A still image. Video is a series of frames played in rapid succession that we perceive as movement. Like a flip book.


The dimensions of each frame of video. You could have video that is just 100 pixels across and 200 pixels high - but you wouldn’t be able to make out a lot of detail.

High Definition (HD) video is usually 1080p (1920x1080) or 720p (1280x720).

Framerate (FPS)

How many frames (still images) there are in each second of video. This can be very high (thousands of frames) but is usually pretty low (around 30 frames per second).

Film (as in, the cinema) is usually shot at 24fps, which is why it looks a little different to the television or what you see on the internet most of the time.


The number of bits per second. 1 Byte is 8 bits. Higher corresponds to more data, faster, and therefore better image quality (usually).

If you were trying to watch a football match on the internet, you might see a selection of streams available at different bitrates. For example: 5000kbps (1080p), 2500kpbs (720p), and a low-res 700kps option. Note that those are just feasible examples, 5000kbps is not equal to 1080p.

1080p and 720p are resolutions (pixel dimensions). The bitrate is typically higher for higher resolutions because there are more pixels in each frame, and therefore more bits of information being sent and received each second.

Note that the bitrate also depends on the frame rate of the video. HD footage that only uses 24 frames a second might have a lower bitrate than low resolution footage that uses thousands of frames a second.

Coding/compression format

Compressed video comes in many flavours.

Examples: H.264. AV1. MPEG-4 Part 2.


A file format that bundles our compressed video with other stuff, like an accompanying audio stream (which itself has a compression format - like AAC or MP3).

Examples: AVI, FLV, MP4.


CO mpressor - DEC ompressor

Something that understands a certain compression format, and can perform the compression-decompression of video to and from that format.

Examples: Xvid. x264. Quicktime H264.


Strictly speaking - you encode video into a format.

Generally speaking - an encoder is something that converts information (any kind of information) between different formats. It’s the same for video. ‘Encoding’ is sometimes used to describe all of this stuff about codecs and compression formats as a whole topic, or someone might say that video is “H.264 encoded”, or they might refer to part of a codec as an encoder. For example: “x264 is an H.264 encoder”.


You decode video from a format.


Taking encoded video, decoding it, altering it, re-encoding it. Again, sometimes people just call this encoding. It’s a conversion of formats.

Note that you could actually re-encode your video back to the same format. You’d do that if you just wanted to change the video somehow, but not the format it’s compressed with. For example you might want to change the bitrate or resolution of some H.264 video, but still store it as H.264 afterwards.


Interlaced video doesn’t display one frame at a time. Instead it basically displays half of one frame and half of the next at the same time. Then it will display the other half of that next frame with half of the frame after that, and so on. It does this by splitting each frame into lots of thin horizontal bands, which are then interlaced. The purpose of this is to try and trick the human eye into perceiving a higher frame rate than the video was actually recorded at, making it look smoother.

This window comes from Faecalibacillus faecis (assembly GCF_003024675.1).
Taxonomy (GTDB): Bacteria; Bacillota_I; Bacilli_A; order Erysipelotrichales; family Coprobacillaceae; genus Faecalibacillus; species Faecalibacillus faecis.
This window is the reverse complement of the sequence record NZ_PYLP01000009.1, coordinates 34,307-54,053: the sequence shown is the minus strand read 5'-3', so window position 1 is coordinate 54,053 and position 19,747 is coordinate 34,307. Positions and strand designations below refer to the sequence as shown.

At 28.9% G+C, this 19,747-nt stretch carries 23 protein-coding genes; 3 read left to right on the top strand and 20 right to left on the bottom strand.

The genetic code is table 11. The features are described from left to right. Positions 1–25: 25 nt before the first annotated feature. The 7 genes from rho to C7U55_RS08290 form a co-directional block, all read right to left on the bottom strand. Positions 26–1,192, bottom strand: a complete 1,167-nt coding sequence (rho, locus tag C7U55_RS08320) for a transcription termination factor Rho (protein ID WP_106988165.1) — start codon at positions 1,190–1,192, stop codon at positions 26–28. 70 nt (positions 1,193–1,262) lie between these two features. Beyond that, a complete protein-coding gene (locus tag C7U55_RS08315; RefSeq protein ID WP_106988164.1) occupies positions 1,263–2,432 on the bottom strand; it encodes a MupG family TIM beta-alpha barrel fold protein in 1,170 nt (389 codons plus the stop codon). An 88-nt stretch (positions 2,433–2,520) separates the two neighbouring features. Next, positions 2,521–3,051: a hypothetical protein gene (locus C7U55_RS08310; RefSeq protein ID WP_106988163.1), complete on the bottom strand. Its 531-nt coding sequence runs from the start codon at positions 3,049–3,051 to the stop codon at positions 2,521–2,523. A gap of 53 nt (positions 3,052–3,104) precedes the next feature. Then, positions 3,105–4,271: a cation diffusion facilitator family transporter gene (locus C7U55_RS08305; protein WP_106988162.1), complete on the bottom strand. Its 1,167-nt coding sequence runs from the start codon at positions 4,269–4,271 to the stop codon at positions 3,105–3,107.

Various ways the video can look wrong (distorted).


When information from multiple frames of video is shown in a single screen draw.


When video is sent over the network and can be viewed in real-time. Video doesn’t have to be live to be streamed. Netflix for example is a streaming service that only streams pre-recorded content. Instead, ‘real-time’ refers to the fact that a user is watching content as it arrives over the network, before the rest of the video has downloaded. The opposite of streaming would be to download a video file to your device, and then open that file in a media player when it has finished downloading in its entirety.


Real-time Transport Protocol. A network protocol designed specifically for the real-time delivery of media.


Real-Time Streaming Protocol. A network control protocol for controlling media servers. RTSP doesn’t actually transport the media, but instead sets up and controls connections between the server and client.


HTTP Live Streaming. An alternative to RTP for streaming media using only standard HTTP transactions.


FFmpeg (with big ‘F’s) is a suite of tools (with little ‘f’s) for doing all manner of things with media:

  • ffmpeg: convert it
  • ffprobe: analyse it
  • ffserver: stream it
  • ffplay: play it


Presentation Timestamp and Decoding Timestamp.

Aptly named, these tell us when a piece of information needs to be decoded, and when it needs to be displayed. To understand why those times might be different you just need to know that most video (and audio) formats store the information in much more complex ways than a big list of frames to be decoded and played one after another - specifically, frames come in different flavours and might depend on each other. So you might have to decode frames 1, 2, 3 and 4 before you can actually display frame 1.